But I'm a little curious if the NSA was trying for a quick run towards quantum entanglement technology in the late 1950s and early 1960s; and if so, did they find anything? And why the burst and lull?
Anyway, here's the list of papers for my readers Bernard:
I went back on coffee a week ago.
I had been off for forty days, which seemed a suitably spiritual sort of number. Also, we had the road trip across Europe coming up, and Claudia made it pretty clear she didn't want to get in the car with me unless I was reasonably (and consistently) alert.
-- I think I was almost there. The physical symptoms had disappeared, and the psychological ones were abating. A few more days and I would have been back to full capacity, I think.
But this was a proof-of-concept sort of thing anyhow. I have small children, and I live in the Balkans; going off coffee for good would probably be more trouble than it's worth.
For now, I'm back on one cup per day, in the morning.
When I was a little boy, I used to disappear.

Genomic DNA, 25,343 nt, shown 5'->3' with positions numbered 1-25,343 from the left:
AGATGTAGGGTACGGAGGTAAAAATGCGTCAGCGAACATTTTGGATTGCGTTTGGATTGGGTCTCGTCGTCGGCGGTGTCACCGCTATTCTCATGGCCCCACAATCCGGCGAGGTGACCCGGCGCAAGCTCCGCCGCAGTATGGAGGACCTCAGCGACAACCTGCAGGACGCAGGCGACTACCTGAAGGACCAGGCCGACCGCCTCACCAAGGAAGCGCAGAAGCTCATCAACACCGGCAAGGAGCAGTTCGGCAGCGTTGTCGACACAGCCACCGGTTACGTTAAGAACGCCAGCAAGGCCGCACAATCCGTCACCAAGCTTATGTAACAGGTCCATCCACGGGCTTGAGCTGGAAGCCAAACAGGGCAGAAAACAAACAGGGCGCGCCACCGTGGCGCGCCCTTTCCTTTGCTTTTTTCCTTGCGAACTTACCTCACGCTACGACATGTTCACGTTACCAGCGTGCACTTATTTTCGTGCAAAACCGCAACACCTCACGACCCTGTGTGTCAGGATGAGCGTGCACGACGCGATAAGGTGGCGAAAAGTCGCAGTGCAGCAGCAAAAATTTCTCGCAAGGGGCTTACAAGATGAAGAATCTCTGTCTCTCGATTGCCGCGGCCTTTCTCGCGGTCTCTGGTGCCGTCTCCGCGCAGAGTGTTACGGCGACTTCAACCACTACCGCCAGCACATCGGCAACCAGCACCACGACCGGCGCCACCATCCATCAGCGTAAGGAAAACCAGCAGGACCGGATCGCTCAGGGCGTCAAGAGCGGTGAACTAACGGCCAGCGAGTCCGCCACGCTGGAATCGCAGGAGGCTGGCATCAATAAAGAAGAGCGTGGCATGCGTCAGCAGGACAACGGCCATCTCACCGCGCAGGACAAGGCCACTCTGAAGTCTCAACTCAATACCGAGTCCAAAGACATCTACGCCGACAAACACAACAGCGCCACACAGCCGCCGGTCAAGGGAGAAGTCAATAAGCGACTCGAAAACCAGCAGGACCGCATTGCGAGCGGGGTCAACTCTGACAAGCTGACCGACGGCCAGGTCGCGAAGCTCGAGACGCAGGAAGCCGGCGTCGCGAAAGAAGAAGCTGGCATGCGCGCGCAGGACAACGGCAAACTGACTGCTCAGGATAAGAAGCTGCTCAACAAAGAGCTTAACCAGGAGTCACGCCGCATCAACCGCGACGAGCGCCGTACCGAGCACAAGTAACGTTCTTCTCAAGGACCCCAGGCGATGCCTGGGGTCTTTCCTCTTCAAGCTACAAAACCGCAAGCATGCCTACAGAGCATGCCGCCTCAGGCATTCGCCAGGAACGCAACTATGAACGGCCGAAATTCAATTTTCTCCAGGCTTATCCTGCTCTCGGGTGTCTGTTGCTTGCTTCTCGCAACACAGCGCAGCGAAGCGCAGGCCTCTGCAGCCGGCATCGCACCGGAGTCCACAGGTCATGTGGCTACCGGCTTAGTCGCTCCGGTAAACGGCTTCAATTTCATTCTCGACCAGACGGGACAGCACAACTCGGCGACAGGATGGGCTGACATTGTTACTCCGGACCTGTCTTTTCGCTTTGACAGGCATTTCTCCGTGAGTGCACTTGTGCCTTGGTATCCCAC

Not all that little, really. I was still disappearing until I was, oh, eleven, twelve? But by that time it wasn't so bad, because I knew my home telephone number, and was nearly as good at finding my Mom as she was at finding me. I went through a phase where I would get separated from her in a department store or shopping mall, realize it, and then have her paged. "Mrs. Muir, your son is at Aisle One. Mrs. Muir..." She seemed to find this upsetting. I told her that I'd learned it from all the times she had paged me over the years, but it didn't help. Go figure.
Anyway, my real glory days of disappearance were when I was much younger. Three, four, five years old. I didn't know my phone number, didn't know my address, couldn't describe my mother's last location better than "Mommy was over there". But hot damn was I good at disappearing. Crowded stores were a favorite, but anywhere would do. Airports and train stations. Parking lots. A busy sidewalk where Mom had paused to rummage in her purse. Central Park in New York City.